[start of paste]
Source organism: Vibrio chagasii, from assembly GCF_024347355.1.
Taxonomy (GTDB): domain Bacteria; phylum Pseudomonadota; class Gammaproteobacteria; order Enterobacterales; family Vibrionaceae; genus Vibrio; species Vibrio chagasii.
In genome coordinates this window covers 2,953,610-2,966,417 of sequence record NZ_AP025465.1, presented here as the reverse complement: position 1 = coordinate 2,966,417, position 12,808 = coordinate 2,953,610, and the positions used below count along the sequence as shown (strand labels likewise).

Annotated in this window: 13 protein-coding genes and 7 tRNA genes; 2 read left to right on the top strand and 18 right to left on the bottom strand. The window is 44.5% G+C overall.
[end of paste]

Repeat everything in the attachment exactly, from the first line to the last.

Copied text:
Source organism: Vibrio chagasii, from assembly GCF_024347355.1.
Taxonomy (GTDB): domain Bacteria; phylum Pseudomonadota; class Gammaproteobacteria; order Enterobacterales; family Vibrionaceae; genus Vibrio; species Vibrio chagasii.
In genome coordinates this window covers 2,953,610-2,966,417 of sequence record NZ_AP025465.1, presented here as the reverse complement: position 1 = coordinate 2,966,417, position 12,808 = coordinate 2,953,610, and the positions used below count along the sequence as shown (strand labels likewise).

Annotated in this window: 13 protein-coding genes and 7 tRNA genes; 2 read left to right on the top strand and 18 right to left on the bottom strand. The window is 44.5% G+C overall.